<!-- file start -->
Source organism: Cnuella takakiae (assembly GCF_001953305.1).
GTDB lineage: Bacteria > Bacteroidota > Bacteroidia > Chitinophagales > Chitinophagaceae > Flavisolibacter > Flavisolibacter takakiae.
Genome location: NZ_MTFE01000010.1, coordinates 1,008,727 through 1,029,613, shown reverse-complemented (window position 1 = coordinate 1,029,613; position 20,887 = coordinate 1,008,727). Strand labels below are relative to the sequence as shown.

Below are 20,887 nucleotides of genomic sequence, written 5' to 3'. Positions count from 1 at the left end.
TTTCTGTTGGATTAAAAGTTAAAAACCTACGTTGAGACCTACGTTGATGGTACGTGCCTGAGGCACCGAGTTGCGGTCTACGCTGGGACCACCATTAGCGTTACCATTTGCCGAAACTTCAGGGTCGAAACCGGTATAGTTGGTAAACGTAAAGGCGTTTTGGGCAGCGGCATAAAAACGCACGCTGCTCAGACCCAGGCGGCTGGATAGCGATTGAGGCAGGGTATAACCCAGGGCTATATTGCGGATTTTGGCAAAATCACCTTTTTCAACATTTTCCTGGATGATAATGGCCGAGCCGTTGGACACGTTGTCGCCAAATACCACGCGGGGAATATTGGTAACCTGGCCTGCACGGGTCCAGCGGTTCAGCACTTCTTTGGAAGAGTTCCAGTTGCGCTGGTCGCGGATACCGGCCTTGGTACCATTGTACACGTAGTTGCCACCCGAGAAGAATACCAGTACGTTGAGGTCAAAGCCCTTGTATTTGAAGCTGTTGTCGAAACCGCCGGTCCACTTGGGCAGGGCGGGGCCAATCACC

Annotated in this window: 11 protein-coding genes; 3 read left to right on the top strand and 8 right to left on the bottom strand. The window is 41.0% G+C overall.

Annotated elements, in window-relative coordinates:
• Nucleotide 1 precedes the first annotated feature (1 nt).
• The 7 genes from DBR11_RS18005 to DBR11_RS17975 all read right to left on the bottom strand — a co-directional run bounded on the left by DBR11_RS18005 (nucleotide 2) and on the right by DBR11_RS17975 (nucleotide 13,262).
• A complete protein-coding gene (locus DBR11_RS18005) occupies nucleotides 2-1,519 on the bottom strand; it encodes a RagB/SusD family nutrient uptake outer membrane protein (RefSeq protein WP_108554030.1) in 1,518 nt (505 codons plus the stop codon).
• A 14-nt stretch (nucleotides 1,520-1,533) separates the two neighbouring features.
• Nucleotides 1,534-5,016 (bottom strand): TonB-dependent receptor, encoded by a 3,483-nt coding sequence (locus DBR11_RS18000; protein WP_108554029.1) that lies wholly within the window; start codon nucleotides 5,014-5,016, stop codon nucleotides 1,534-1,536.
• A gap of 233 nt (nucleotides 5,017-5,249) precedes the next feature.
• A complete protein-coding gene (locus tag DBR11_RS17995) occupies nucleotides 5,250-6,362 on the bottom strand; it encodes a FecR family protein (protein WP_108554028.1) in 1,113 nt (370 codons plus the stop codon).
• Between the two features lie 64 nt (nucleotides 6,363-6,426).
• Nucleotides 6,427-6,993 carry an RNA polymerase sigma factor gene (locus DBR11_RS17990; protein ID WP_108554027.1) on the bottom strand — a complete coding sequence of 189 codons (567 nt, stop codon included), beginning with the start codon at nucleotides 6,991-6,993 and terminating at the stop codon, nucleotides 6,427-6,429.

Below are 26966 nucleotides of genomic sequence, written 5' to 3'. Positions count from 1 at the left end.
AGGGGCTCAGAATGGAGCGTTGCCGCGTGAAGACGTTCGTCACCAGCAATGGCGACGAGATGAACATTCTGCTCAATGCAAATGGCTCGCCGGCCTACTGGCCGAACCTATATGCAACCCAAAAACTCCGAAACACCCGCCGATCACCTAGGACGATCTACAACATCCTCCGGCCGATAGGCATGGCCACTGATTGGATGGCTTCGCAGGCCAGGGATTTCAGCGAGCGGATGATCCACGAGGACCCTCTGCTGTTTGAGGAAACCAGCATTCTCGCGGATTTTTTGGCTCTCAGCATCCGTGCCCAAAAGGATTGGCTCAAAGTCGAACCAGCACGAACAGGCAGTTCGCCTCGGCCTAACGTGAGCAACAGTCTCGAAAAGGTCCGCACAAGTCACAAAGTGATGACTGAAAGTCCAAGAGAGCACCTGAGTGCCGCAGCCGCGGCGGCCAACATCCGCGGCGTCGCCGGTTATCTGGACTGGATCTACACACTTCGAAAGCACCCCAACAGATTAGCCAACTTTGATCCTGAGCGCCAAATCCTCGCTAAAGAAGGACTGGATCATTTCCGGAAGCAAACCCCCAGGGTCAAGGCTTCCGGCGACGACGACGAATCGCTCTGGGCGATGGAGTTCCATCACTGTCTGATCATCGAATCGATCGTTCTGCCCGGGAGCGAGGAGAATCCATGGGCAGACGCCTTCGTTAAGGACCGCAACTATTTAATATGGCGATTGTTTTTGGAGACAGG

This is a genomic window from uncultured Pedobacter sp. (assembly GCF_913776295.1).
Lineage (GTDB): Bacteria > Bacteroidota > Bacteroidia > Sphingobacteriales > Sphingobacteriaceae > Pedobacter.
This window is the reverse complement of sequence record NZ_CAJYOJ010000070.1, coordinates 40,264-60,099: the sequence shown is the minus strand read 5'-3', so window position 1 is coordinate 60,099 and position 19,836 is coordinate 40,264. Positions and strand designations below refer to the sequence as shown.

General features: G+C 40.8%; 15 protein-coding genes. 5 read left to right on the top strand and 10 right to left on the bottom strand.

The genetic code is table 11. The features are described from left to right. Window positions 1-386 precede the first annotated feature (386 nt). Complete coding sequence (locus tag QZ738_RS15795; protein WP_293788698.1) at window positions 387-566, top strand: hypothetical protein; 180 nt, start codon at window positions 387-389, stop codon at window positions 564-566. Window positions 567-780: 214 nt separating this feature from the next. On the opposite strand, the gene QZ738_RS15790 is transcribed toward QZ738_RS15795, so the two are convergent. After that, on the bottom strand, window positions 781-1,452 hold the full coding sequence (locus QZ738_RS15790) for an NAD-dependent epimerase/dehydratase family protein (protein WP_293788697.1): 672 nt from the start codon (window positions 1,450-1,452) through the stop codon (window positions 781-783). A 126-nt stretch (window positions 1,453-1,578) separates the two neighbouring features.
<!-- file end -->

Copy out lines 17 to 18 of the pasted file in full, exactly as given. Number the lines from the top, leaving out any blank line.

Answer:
Below are 26966 nucleotides of genomic sequence, written 5' to 3'. Positions count from 1 at the left end.
AGGGGCTCAGAATGGAGCGTTGCCGCGTGAAGACGTTCGTCACCAGCAATGGCGACGAGATGAACATTCTGCTCAATGCAAATGGCTCGCCGGCCTACTGGCCGAACCTATATGCAACCCAAAAACTCCGAAACACCCGCCGATCACCTAGGACGATCTACAACATCCTCCGGCCGATAGGCATGGCCACTGATTGGATGGCTTCGCAGGCCAGGGATTTCAGCGAGCGGATGATCCACGAGGACCCTCTGCTGTTTGAGGAAACCAGCATTCTCGCGGATTTTTTGGCTCTCAGCATCCGTGCCCAAAAGGATTGGCTCAAAGTCGAACCAGCACGAACAGGCAGTTCGCCTCGGCCTAACGTGAGCAACAGTCTCGAAAAGGTCCGCACAAGTCACAAAGTGATGACTGAAAGTCCAAGAGAGCACCTGAGTGCCGCAGCCGCGGCGGCCAACATCCGCGGCGTCGCCGGTTATCTGGACTGGATCTACACACTTCGAAAGCACCCCAACAGATTAGCCAACTTTGATCCTGAGCGCCAAATCCTCGCTAAAGAAGGACTGGATCATTTCCGGAAGCAAACCCCCAGGGTCAAGGCTTCCGGCGACGACGACGAATCGCTCTGGGCGATGGAGTTCCATCACTGTCTGATCATCGAATCGATCGTTCTGCCCGGGAGCGAGGAGAATCCATGGGCAGACGCCTTCGTTAAGGACCGCAACTATTTAATATGGCGATTGTTTTTGGAGACAGG